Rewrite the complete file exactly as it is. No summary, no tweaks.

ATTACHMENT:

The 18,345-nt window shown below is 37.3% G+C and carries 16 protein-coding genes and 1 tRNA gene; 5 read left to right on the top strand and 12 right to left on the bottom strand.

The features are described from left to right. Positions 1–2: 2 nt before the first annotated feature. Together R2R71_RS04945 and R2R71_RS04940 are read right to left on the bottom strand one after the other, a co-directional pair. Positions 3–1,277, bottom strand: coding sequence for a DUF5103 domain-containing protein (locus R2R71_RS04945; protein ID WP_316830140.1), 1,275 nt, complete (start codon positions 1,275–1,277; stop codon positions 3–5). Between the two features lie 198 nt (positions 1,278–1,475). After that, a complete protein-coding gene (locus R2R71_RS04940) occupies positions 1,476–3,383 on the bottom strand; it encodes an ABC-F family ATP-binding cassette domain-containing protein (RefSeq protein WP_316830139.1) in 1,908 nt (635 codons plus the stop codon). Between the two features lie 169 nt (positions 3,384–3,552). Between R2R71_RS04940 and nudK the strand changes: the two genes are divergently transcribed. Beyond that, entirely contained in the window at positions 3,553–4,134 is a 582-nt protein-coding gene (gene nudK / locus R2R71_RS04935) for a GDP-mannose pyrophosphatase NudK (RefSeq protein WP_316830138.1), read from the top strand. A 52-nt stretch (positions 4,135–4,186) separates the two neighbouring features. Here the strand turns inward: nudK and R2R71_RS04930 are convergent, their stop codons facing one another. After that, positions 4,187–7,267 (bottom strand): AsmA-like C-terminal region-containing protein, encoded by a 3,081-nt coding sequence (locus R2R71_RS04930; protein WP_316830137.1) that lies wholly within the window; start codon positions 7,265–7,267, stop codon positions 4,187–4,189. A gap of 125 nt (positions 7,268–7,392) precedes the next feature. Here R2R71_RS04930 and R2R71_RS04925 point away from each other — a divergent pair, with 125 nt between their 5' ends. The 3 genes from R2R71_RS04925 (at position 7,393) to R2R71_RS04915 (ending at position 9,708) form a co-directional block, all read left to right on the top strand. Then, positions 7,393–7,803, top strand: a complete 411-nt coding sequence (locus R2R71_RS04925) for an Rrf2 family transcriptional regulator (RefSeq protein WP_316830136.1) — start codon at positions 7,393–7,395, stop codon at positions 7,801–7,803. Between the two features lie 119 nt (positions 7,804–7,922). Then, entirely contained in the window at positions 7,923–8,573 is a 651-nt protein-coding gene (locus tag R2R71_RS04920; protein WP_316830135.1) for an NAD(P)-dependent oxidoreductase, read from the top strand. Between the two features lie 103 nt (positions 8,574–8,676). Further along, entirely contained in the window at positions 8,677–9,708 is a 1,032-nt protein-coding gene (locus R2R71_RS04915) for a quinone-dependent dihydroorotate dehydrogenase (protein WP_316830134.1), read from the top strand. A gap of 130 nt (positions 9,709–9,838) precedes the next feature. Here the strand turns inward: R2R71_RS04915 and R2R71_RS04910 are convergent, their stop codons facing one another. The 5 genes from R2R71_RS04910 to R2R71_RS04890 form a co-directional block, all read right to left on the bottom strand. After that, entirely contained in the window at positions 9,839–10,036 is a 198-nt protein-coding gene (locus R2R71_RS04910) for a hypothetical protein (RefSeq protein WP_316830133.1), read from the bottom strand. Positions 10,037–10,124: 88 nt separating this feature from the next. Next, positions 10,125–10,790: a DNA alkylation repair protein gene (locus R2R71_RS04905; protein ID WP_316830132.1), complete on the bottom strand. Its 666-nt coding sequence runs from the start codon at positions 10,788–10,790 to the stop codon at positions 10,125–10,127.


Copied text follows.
The 18,345-nt window shown below is 37.3% G+C and carries 16 protein-coding genes and 1 tRNA gene; 5 read left to right on the top strand and 12 right to left on the bottom strand.

The features are described from left to right. Positions 1–2: 2 nt before the first annotated feature. Together R2R71_RS04945 and R2R71_RS04940 are read right to left on the bottom strand one after the other, a co-directional pair. Positions 3–1,277, bottom strand: coding sequence for a DUF5103 domain-containing protein (locus R2R71_RS04945; protein ID WP_316830140.1), 1,275 nt, complete (start codon positions 1,275–1,277; stop codon positions 3–5). Between the two features lie 198 nt (positions 1,278–1,475). After that, a complete protein-coding gene (locus R2R71_RS04940) occupies positions 1,476–3,383 on the bottom strand; it encodes an ABC-F family ATP-binding cassette domain-containing protein (RefSeq protein WP_316830139.1) in 1,908 nt (635 codons plus the stop codon). Between the two features lie 169 nt (positions 3,384–3,552). Between R2R71_RS04940 and nudK the strand changes: the two genes are divergently transcribed. Beyond that, entirely contained in the window at positions 3,553–4,134 is a 582-nt protein-coding gene (gene nudK / locus R2R71_RS04935) for a GDP-mannose pyrophosphatase NudK (RefSeq protein WP_316830138.1), read from the top strand. A 52-nt stretch (positions 4,135–4,186) separates the two neighbouring features. Here the strand turns inward: nudK and R2R71_RS04930 are convergent, their stop codons facing one another. After that, positions 4,187–7,267 (bottom strand): AsmA-like C-terminal region-containing protein, encoded by a 3,081-nt coding sequence (locus R2R71_RS04930; protein WP_316830137.1) that lies wholly within the window; start codon positions 7,265–7,267, stop codon positions 4,187–4,189. A gap of 125 nt (positions 7,268–7,392) precedes the next feature. Here R2R71_RS04930 and R2R71_RS04925 point away from each other — a divergent pair, with 125 nt between their 5' ends. The 3 genes from R2R71_RS04925 (at position 7,393) to R2R71_RS04915 (ending at position 9,708) form a co-directional block, all read left to right on the top strand. Then, positions 7,393–7,803, top strand: a complete 411-nt coding sequence (locus R2R71_RS04925) for an Rrf2 family transcriptional regulator (RefSeq protein WP_316830136.1) — start codon at positions 7,393–7,395, stop codon at positions 7,801–7,803. Between the two features lie 119 nt (positions 7,804–7,922). Then, entirely contained in the window at positions 7,923–8,573 is a 651-nt protein-coding gene (locus tag R2R71_RS04920; protein WP_316830135.1) for an NAD(P)-dependent oxidoreductase, read from the top strand. Between the two features lie 103 nt (positions 8,574–8,676). Further along, entirely contained in the window at positions 8,677–9,708 is a 1,032-nt protein-coding gene (locus R2R71_RS04915) for a quinone-dependent dihydroorotate dehydrogenase (protein WP_316830134.1), read from the top strand. A gap of 130 nt (positions 9,709–9,838) precedes the next feature. Here the strand turns inward: R2R71_RS04915 and R2R71_RS04910 are convergent, their stop codons facing one another. The 5 genes from R2R71_RS04910 to R2R71_RS04890 form a co-directional block, all read right to left on the bottom strand. After that, entirely contained in the window at positions 9,839–10,036 is a 198-nt protein-coding gene (locus R2R71_RS04910) for a hypothetical protein (RefSeq protein WP_316830133.1), read from the bottom strand. Positions 10,037–10,124: 88 nt separating this feature from the next. Next, positions 10,125–10,790: a DNA alkylation repair protein gene (locus R2R71_RS04905; protein ID WP_316830132.1), complete on the bottom strand. Its 666-nt coding sequence runs from the start codon at positions 10,788–10,790 to the stop codon at positions 10,125–10,127.